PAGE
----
Fresh, intact flowers were stained with a saturated ethanolic solution of Sudan III, and were observed by using a Wild M5 stereomicroscope to locate the secretory area. Fragments of the labellum were subsequently sectioned and the position of elaiophores was confirmed from hand-cut sections stained with Sudan III.
Transverse and longitudinal sections were prepared for light microscopy (LM). Fresh material was fixed in FAA (formalin–acetic-alcohol mixture) for 48 h and stored in 70 % ethanol. The samples were dehydrated in an ethanol series, transferred to xylene, embedded in paraffin, and sectioned on a rotary microtome at 10-μm thickness, according to standard methods. Histological samples were stained with Safranin-Fast Green and mounted in Canada balsam (D'Ambrogio de Argüeso, 1986). Observations were made using a Wild M20 optical microscope.
For scanning electron microscopy (SEM), portions of the labellum were dehydrated and critical-point dried using liquid CO2. The material was then sputter-coated with gold and examined by using a Philips XL 30 microscope.
For transmission electron microscopy (TEM), pieces of the labellum, approx. 1 mm thick, were fixed in 2·5 % glutaraldehyde in 0·1 m phosphate buffer for 3 h at room temperature, washed in buffer, post-fixed in 1·5 % osmium tetroxide with the same buffer for 2 h, dehydrated in an ethanol series and embedded in Spurr's resin. Sections 1 µm thick were stained with toluidine blue 0·1 % for LM observations. Ultrathin sections of 75–90 nm were obtained with glass knives, stained with uranyl acetate followed by lead citrate, and examined and photographed in a JEOL- JEM 1200 EX II transmission electron microscope at 85·0 kV.
Gomesa bifolia presents loosely paniculate inflorescences (20–50 cm), laxly flowered (7–15 flowers) and arching at maturity (Fig. 1A). The flowers are yellow (2–3 cm wide and 4–5·5 cm long) with brown marks in sepals and petals which lack fragrance (Fig. 1B). The labellum is three-lobed, with a large, emarginated apical lobe and two small sub-erect and auriculated lateral lobes (Fig. 1D). The callus is formed by several protrusions located on the base of the labellum, between lateral lobes. Three regions can be distinguished in the callus: central keel, proximal crest and lateral protuberances (Fig. 1C).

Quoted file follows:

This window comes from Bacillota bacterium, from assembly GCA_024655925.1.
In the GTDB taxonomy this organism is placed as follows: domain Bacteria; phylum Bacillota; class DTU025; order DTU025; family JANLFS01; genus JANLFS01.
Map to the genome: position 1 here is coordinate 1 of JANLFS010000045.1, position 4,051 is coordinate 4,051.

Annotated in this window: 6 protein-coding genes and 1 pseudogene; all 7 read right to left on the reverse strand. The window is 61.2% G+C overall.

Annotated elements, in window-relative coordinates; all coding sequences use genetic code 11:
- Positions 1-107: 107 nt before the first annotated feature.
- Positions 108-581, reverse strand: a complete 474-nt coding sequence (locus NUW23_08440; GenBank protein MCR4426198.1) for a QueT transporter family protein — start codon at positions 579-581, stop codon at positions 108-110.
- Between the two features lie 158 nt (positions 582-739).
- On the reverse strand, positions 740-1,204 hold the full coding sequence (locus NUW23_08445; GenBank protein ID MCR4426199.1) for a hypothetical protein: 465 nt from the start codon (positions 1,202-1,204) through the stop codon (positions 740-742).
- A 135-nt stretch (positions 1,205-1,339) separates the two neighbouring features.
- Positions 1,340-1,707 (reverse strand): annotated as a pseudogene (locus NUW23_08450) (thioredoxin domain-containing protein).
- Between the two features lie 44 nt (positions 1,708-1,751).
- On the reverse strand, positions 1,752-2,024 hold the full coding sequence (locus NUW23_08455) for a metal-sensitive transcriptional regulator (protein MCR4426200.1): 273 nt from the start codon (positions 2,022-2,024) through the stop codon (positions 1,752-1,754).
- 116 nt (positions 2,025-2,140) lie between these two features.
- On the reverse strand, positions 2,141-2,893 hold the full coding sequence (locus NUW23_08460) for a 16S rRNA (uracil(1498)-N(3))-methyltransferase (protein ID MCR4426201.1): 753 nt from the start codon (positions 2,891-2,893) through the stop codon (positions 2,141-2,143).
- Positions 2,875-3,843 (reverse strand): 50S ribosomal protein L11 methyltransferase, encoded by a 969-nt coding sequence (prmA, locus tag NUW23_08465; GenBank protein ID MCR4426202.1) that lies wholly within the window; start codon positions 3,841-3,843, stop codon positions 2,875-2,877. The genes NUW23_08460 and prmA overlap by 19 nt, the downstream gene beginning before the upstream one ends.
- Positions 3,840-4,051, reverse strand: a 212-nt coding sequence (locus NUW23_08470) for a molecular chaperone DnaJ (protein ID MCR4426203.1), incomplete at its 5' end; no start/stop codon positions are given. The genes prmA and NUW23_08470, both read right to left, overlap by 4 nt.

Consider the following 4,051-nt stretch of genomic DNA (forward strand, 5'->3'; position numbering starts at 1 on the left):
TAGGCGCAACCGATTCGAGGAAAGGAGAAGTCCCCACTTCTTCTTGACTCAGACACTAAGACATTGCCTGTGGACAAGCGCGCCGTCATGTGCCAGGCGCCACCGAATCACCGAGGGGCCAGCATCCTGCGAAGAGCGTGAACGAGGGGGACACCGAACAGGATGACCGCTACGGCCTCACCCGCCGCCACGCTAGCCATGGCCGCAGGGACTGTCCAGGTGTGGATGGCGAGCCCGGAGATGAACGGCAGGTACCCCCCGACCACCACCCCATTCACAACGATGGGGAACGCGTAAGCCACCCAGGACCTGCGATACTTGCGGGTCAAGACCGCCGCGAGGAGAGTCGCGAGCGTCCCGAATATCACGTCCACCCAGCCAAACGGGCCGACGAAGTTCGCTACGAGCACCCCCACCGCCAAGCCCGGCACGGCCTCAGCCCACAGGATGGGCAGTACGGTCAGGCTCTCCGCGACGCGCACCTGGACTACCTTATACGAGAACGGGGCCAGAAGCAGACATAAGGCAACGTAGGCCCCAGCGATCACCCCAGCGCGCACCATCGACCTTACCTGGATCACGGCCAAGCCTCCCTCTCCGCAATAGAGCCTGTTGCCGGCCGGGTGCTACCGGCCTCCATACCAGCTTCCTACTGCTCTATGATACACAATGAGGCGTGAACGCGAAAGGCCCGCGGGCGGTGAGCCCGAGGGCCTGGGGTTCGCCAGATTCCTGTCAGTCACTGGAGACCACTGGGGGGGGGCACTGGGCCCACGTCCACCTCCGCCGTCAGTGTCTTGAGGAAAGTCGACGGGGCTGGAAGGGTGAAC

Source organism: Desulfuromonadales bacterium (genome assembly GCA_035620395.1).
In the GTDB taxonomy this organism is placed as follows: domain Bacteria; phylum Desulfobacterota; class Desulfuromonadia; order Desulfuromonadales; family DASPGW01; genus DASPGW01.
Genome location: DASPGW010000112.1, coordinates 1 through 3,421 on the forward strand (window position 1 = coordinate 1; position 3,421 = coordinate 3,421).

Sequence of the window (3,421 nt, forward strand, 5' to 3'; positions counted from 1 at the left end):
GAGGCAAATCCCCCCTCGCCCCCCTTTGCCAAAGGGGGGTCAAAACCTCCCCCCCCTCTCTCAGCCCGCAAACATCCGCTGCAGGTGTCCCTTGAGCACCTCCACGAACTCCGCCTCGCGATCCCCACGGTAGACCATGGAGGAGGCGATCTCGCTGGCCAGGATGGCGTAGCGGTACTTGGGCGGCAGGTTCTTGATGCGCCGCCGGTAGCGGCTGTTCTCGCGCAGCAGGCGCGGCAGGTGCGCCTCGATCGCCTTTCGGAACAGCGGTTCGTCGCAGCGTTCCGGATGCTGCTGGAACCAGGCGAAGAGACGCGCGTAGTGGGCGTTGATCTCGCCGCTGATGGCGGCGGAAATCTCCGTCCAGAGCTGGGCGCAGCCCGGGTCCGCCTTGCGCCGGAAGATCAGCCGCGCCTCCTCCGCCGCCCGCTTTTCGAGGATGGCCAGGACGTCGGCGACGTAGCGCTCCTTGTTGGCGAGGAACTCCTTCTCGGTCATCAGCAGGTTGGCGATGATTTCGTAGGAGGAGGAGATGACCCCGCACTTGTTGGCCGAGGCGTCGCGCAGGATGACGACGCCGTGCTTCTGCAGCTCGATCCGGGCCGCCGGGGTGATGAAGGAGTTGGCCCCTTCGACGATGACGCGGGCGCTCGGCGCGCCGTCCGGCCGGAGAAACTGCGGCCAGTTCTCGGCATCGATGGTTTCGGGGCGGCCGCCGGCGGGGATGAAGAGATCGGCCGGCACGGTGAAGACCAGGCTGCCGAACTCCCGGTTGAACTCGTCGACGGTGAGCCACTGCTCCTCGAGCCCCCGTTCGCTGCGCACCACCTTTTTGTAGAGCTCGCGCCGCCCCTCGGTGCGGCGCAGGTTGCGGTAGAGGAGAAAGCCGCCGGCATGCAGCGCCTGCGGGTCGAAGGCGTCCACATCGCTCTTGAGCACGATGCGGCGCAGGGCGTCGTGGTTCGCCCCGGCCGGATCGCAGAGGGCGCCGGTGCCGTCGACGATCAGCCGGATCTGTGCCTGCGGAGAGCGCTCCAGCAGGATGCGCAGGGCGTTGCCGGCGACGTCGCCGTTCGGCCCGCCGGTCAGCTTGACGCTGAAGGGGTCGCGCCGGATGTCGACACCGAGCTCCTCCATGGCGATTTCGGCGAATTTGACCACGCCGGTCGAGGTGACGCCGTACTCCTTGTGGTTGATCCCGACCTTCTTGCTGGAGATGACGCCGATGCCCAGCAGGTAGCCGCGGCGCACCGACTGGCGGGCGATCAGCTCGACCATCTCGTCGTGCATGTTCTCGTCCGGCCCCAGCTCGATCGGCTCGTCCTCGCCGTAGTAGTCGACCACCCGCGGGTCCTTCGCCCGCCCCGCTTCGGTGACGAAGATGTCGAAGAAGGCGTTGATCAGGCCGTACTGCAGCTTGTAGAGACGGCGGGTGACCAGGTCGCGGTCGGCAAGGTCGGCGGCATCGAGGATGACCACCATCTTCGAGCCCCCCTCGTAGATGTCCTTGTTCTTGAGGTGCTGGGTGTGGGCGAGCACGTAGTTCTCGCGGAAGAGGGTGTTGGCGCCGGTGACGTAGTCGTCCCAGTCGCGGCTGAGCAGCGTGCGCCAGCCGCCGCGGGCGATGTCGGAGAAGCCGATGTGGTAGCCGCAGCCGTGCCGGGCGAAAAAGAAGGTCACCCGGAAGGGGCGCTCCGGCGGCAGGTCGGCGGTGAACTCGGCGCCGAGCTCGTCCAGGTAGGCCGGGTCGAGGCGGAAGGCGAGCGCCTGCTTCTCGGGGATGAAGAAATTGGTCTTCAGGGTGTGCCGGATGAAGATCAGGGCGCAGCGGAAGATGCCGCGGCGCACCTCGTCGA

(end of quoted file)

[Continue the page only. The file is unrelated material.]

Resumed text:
The presence of secreted oils was detected upon the labellar callus; the tips of the central keel, proximal crest and lateral protuberances stained intensely with Sudan III, indicating the presence of elaiophores (Fig. 1C, D; note the darker tips of the callus protrusions).
Epidermal and sub-epidermal cells on the tips of the callus protrusions showed large, centrally located nuclei and highly dense cytoplasm (Fig. 2C–F). Differences between cells of the tips of the callus protrusions and remaining epidermal cells of the callus and lateral lobes were observed. Epidermal cells in the areas among callus protrusions and lateral lobes were more vacuolated, and the outer tangential wall was slightly convex to strongly papillose (Fig. 2A, B).
The parenchyma of the ground tissue revealed intercellular spaces and cells were rounded to isodiametric, with large vacuoles and nuclei in parietal position. Elliptical idioblasts with raphides and vascular bundles consisting of both xylem and phloem were observed in this region (Fig. 2D–F).
The callus protrusions had a finger-like shape (Fig. 3A, C). Their epidermal cells in surface view were of equal length and breadth, and the cuticle was irregularly rugose (Fig. 3D). The remaining areas of the callus and lateral lobes revealed epidermal cells bearing papillae with shortly conic with rounded tips, covered by a striate cuticle (Fig. 3B).
The epidermal cells at the tips of the callus protrusions showed abundant plastids containing lipid globules in groups associated with starch grains (Fig. 4B, C). Also observed were numerous mitochondria with well-developed cristae (Fig. 4F), an extensive internal membrane system of rough and smooth endoplasmatic reticulum (Fig. 4A, F), and dictyosomes with electron-dense cisternae (Fig. 4D, F). The sub-epidermal parenchyma cells attached to the epidermis at the tips of the callus protrusions had ultrastructural characteristics similar to those of the epidermal cells.
The epidermal cells in the remaining areas of the callus and lateral lobes differed in that the cytoplasm was less dense and had a smaller number of plastids.
Connections among epidermal secretory cells were observed as plasmodesmata in primary pit fields located on the inner tangential and radial walls (Fig. 4E, F). The outer tangential walls were thick, and the cellulose microfibrils of the matrix appeared to be loosely arranged with a few inconspicuous, sparsely distributed cavities (Fig. 5B). The cuticle covering these cells was stratified but not distended (Fig. 5C). Abundant electron-dense structures were embedded among the microfibrils of the outer tangential wall, between this and the plasmalemma, and upon the cuticle (Fig. 5A, C). These corpuscles formed a thin, continuous layer covering the epidermal cells, sometimes detached at a few points (Fig. 5B).
This paper represents the first report of elaiophores in G. bifolia based on anatomical evidence and supports the previous assumption of J. P. Torretta et al. (unpubl. res.) for their presence based upon field observations. These authors detected bees over the flowers of G. bifolia and suggested that they were collecting oils. The bees that gather oils from New World orchids belong to the genera Centris, Paratetrapedia and Tetrapedia (Buchmann, 1987; Singer and Cocucci, 1999; Machado, 2004). They have specialized leg structures that enable them to collect the oil (Neff and Simpson, 1981; Cocucci et al., 2000). The floral lipids seem to be used by bees principally as a constituent of the food of their larvae (Machado, 2004).